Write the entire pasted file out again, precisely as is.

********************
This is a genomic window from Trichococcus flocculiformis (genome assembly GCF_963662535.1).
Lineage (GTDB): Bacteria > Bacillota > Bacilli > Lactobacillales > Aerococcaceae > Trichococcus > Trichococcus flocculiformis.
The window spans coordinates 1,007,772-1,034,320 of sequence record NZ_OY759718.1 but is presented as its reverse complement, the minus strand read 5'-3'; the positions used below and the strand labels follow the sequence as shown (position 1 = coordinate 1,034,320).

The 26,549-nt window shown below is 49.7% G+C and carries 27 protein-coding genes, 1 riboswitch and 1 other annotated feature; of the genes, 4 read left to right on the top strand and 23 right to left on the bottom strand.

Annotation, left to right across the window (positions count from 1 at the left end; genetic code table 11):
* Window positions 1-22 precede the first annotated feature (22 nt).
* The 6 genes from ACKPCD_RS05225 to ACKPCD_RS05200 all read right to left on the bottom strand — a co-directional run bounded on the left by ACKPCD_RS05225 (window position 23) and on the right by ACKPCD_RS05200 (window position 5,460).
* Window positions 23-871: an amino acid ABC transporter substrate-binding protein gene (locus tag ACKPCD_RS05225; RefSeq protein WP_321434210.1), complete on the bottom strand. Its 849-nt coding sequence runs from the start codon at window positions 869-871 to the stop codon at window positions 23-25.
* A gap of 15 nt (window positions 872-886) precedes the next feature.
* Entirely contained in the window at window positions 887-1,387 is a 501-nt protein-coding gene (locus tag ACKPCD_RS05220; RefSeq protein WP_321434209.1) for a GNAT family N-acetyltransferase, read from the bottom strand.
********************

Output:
This is a genomic window from Trichococcus flocculiformis (genome assembly GCF_963662535.1).
Lineage (GTDB): Bacteria > Bacillota > Bacilli > Lactobacillales > Aerococcaceae > Trichococcus > Trichococcus flocculiformis.
The window spans coordinates 1,007,772-1,034,320 of sequence record NZ_OY759718.1 but is presented as its reverse complement, the minus strand read 5'-3'; the positions used below and the strand labels follow the sequence as shown (position 1 = coordinate 1,034,320).

The 26,549-nt window shown below is 49.7% G+C and carries 27 protein-coding genes, 1 riboswitch and 1 other annotated feature; of the genes, 4 read left to right on the top strand and 23 right to left on the bottom strand.

Annotation, left to right across the window (positions count from 1 at the left end; genetic code table 11):
* Window positions 1-22 precede the first annotated feature (22 nt).
* The 6 genes from ACKPCD_RS05225 to ACKPCD_RS05200 all read right to left on the bottom strand — a co-directional run bounded on the left by ACKPCD_RS05225 (window position 23) and on the right by ACKPCD_RS05200 (window position 5,460).
* Window positions 23-871: an amino acid ABC transporter substrate-binding protein gene (locus tag ACKPCD_RS05225; RefSeq protein WP_321434210.1), complete on the bottom strand. Its 849-nt coding sequence runs from the start codon at window positions 869-871 to the stop codon at window positions 23-25.
* A gap of 15 nt (window positions 872-886) precedes the next feature.
* Entirely contained in the window at window positions 887-1,387 is a 501-nt protein-coding gene (locus tag ACKPCD_RS05220; RefSeq protein WP_321434209.1) for a GNAT family N-acetyltransferase, read from the bottom strand.